In 382, Gratian appropriated the income of the Pagan priests and Vestal Virgins, forbade legacies of real property to them and abolished other privileges belonging to the Vestals and to the pontiffs. He confiscated the personal possessions of the colleges of Pagan priests, which also lost all their privileges and immunities. Gratian declared that all of the Pagan temples and shrines were to be confiscated by the government and that their revenues were to be joined to the property of the royal treasury.[11]He ordered another removal of the Altar of Victory from the Senate House at Rome, despite protests of the pagan members of the Senate, and confiscated its revenues.[12][13] Pagan Senators responded by sending an appeal to Gratian, reminding him that he was still the Pontifex Maximus and that it was his duty to see that the Pagan rites were properly performed. They appealed to Gratian to restore the Altar of Victory and the rights and privileges of the Vestal Virgins and priestly colleges. Gratian, at the urging of Ambrose, did not grant an audience to the Pagan Senators. In response to being reminded by the Pagans that he was still the head of the ancestral religion, Gratian refused to wear the insignia of the Pontifex Maximus as unbefitting a Christian, renouncing the title and office of Pontifex Maximus under the influence of Ambrose, declaring that it was unsuitable for a Christian to hold this office. Gratian was quickly faced with a revolt from Magnus Maximus to the throne because he was more sympathetic to the Pagan cause.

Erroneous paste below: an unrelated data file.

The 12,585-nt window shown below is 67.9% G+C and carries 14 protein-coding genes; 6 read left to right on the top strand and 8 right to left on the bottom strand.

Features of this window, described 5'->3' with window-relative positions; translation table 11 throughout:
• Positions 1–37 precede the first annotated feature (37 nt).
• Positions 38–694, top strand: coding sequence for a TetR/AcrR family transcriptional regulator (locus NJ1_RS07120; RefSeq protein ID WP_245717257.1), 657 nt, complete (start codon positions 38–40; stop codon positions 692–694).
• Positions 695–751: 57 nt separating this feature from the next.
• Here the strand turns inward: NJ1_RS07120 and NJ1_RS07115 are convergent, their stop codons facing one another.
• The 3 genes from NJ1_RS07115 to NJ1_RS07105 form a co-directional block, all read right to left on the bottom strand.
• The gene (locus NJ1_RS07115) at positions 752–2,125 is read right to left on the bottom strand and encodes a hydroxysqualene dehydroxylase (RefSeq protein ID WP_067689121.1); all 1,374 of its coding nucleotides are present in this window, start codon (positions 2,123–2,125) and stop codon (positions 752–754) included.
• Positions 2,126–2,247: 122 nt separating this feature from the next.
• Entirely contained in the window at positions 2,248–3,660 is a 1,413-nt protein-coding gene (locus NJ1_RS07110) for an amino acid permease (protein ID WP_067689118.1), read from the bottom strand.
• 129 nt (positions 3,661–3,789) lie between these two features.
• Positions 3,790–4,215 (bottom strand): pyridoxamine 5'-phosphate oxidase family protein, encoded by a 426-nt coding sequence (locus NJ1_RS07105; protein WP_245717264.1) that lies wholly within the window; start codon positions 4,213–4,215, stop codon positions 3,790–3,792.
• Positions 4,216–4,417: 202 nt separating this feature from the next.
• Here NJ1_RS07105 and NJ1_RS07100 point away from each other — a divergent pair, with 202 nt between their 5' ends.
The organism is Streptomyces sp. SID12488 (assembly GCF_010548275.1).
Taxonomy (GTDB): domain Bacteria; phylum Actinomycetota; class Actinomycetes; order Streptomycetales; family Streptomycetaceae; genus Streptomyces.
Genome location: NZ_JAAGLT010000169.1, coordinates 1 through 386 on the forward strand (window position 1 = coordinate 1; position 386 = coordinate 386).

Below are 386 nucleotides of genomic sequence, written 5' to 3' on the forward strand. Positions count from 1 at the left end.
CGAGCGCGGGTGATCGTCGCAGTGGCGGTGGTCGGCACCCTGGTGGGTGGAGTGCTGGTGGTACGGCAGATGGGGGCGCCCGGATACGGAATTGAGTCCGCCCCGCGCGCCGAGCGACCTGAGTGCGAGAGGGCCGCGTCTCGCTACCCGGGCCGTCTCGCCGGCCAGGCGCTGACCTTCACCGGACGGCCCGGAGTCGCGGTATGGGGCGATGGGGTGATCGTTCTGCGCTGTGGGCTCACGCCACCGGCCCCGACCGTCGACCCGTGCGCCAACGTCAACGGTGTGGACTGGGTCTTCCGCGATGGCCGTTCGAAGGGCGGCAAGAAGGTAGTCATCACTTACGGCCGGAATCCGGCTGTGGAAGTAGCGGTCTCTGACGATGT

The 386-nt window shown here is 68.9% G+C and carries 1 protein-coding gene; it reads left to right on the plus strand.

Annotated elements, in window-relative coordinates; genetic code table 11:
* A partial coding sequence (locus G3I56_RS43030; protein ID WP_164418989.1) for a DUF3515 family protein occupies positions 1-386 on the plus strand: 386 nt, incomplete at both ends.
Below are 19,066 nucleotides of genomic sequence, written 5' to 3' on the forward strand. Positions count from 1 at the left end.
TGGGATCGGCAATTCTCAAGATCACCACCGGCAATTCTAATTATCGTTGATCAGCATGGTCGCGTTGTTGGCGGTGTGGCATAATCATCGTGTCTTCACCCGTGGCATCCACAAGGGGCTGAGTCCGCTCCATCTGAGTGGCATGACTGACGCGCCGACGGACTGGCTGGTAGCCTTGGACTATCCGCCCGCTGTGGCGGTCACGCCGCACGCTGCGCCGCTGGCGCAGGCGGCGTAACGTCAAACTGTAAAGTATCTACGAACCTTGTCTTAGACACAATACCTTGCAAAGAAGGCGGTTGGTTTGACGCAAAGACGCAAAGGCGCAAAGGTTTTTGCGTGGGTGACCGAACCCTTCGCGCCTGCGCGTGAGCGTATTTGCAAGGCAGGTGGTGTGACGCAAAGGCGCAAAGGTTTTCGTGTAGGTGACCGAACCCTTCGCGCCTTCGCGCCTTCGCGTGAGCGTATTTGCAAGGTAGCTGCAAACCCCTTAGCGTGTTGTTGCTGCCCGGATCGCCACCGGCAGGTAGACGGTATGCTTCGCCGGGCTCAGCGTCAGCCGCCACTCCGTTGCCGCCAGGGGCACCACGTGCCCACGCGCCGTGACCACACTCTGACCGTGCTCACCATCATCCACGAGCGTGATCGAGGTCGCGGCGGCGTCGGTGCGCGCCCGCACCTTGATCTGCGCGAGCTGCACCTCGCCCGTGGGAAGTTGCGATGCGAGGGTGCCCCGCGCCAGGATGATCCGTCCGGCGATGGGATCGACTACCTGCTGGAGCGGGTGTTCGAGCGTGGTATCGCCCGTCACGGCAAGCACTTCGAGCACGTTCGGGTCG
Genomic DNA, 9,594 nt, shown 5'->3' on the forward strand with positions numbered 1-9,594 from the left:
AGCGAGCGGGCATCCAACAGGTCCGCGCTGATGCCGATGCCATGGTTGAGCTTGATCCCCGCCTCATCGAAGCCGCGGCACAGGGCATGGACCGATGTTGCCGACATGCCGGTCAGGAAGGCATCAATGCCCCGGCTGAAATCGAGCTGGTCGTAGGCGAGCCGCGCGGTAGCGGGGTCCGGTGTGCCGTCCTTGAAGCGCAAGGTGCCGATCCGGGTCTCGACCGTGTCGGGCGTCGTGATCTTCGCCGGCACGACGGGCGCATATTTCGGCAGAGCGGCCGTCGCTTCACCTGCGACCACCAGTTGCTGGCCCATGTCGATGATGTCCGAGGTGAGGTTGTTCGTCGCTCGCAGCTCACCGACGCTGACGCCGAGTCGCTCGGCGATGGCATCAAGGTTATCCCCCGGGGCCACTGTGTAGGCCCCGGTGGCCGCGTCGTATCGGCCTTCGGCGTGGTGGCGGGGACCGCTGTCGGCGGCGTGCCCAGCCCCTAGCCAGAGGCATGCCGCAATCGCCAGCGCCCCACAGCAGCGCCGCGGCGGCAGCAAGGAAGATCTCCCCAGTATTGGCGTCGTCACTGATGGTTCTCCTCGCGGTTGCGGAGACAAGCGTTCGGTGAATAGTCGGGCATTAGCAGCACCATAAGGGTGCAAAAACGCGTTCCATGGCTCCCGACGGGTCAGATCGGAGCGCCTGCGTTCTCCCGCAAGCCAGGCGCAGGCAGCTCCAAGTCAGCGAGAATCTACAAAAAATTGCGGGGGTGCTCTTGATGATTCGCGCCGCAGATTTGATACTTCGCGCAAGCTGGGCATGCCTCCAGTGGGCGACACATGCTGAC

Notwithstanding his actions, Gratian was still deified after his death.
Once the late sources are placed in their proper context - the period in which they appear, rather than earlier - and one treats his reign with textual and other artefacts belonging to it, this history becomes clarified.

Gratian, as with emperors earlier that century, is Chrestian. His interest is centralisation of power, including monies, into his hands. Regardless of all the chatter here regarding the pagan title Pontifex Maximus, it has been used and is used to this day by the Church of Rome:
The word "pontifex" later became a term used for Christian bishops,[4] including the Bishop of Rome,[5] and the title of "Pontifex Maximus" was applied within the Roman Catholic Church to the Pope as its chief bishop. It is not included in the Pope's official titles,[6] but appears on buildings, monuments and coins of popes of Renaissance and modern times.
The declaration by Pontius Asclepiodotus is therefore a sign of loyalty to the imperial cause, expected of an official entirely dependent on this cause.

Archaeologists need to re-evaluate all artefacts bearing the Chi-Rho.